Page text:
Stones and shells from the seashore fill the walls of these eight contemporary British beach huts that London office Pedder & Scampton designed for the seaside town of Southend (+ slideshow).
Pedder & Scampton's design won a competition organised by Southend Council to develop "a new generation" of beach huts that offer a modern alternative to existing huts found along the local beaches.
"We have always enjoyed beach huts ourselves, and this fantastic site and simple project gave us a great opportunity to think imaginatively about materials and form," architect Gill Scampton told Dezeen.
"We took the traditional elements of beach huts to be a strong rythmic repeating form, variation within an overall form, strong use of colour and individually customised spaces," she added. "We wanted to propose an update for a traditional building form that responds to the very particular character of the site."
The colourful doors and shutters of the eight huts reference the typical painted wooden structures that have been a popular fixture at many seaside resorts since the nineteenth century.
"The strong colours and industrial scale of the numbers respond to the scale and character of the Thames Estuary, which call for something more robust than the usual pastel colours," Scampton explained.
Traditionally, beach huts are situated above the high tide mark and used as a place to shelter from the sun or wind, change into swimming gear and store personal belongings.
Rather than the linear formation found on many beaches, Pedder & Scampton's huts are arranged along an existing concrete promenade at an angle to one another, creating individual private terraces in the spaces between each one.
The huts are constructed from prefabricated components that allowed them to be assembled quickly on site during the winter months.
Timber frames support walls made from recycled timber pallets, with plywood used to clad the internal surfaces and translucent polycarbonate sheeting covering the exterior.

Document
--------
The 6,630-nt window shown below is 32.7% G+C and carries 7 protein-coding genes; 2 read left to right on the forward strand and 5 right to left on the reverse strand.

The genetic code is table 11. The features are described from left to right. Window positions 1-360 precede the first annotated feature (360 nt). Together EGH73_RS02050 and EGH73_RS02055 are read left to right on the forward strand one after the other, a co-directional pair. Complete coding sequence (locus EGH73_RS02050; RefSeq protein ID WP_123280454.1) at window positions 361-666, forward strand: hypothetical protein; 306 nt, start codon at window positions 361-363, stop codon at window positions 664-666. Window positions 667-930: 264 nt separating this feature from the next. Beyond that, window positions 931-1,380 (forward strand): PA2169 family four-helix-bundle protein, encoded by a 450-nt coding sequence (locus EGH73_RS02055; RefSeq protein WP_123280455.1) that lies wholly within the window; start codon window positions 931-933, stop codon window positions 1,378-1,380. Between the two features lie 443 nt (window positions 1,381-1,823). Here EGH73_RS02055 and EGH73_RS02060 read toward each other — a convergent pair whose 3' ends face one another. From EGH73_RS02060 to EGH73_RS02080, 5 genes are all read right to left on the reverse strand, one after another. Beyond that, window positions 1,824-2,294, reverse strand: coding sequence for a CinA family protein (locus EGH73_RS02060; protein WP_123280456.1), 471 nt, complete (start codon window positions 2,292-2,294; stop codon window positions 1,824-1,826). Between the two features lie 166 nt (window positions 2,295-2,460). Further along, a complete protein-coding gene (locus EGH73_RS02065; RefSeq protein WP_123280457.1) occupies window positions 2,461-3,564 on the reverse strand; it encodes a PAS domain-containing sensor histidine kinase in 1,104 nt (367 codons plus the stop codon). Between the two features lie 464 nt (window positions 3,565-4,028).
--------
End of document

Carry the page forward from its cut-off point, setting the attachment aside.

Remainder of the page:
The cavities between the two layers are filled with pebbles, gravel, glass chippings, shells and other recycled materials, which are arranged in layers to represent the tidal drift on the beach.
These materials provide thermal mass, as well as privacy and security, and can be seen through the translucent outer surfaces. They also provide additional strength and stability, which enabled the huts to withstand the strong winds of recent storms that damaged many of the traditional beach huts in the area.
Gaps left between the level of the infilled material and the roof create clerestory windows that introduce natural light into the huts.
The angled arrangement of the structures creates spaces through which the sea can still be seen from a promenade that runs along the rear of the site.
The sloping roofs create an irregular rhythm and are planted with sea-hardened sedum and other plants that can also be seen from the promenade.
Local publication the Southend Standard has reported that more huts are planned for a location nearby after the initial eight sold for more than £27,000 each. The design was developed in collaboration with structural engineers StructureMode.
Photography is by Simon Kennedy.
Here's a project description from Pedder & Scampton:
New beach huts at Southend on Sea
Brits are set to enjoy a late spring heatwave according to the Met office, which is good news for those lucky enough to have bagged one of the eight new beach huts at Southend, designed by London practice Pedder & Scampton.
The British love affair with the beach hut has never been healthier. Bidding for the 7-year leases of the huts at East Beach was fierce given their location just an hour and a half's drive away from London and perfect for last minute weekend getaways.
Pedder & Scampton's competition-winning design responded to an ambitious brief from Southend Council calling for 'a new generation' of beach huts. It updates the traditional format with an eco-friendly design featuring green planted roofs, recycled materials and a distinctive slanted shape that gives each individual hut its own private terrace.
Coloured doors and shutters create variety and a feel-good vibe within the bold repetitive structure. The walls of the huts – which are built on the existing raised concrete promenade with great views of the sea – are formed from recycled timber pallets bolted into timber frames and faced with tough translucent polycarbonate sheeting to the outside and plywood to the inner faces.
The wall cavities are then filled with layers of pebbles, gravel, glass chippings and shells, laid in drift layers visible through the plastic, giving the huts a beautifully tactile seaside aesthetic.
The simple, robust interiors allow for customisation, and can be painted or fitted out by tenants, looking to create a home-from-home to make a brew or read the papers in, whist still enjoying the tang of the salty air.
The freeholds remain with Southend Borough Council who, through local agents Haart, are now actively seeking interest from prospective tenants for a potential Phase 2 of the development, which already has planning permission.
Pedder and Scampton beat more than 40 other entrants in the competition, which was launched in August 2012. The designs were developed with structural engineers StructureMode.
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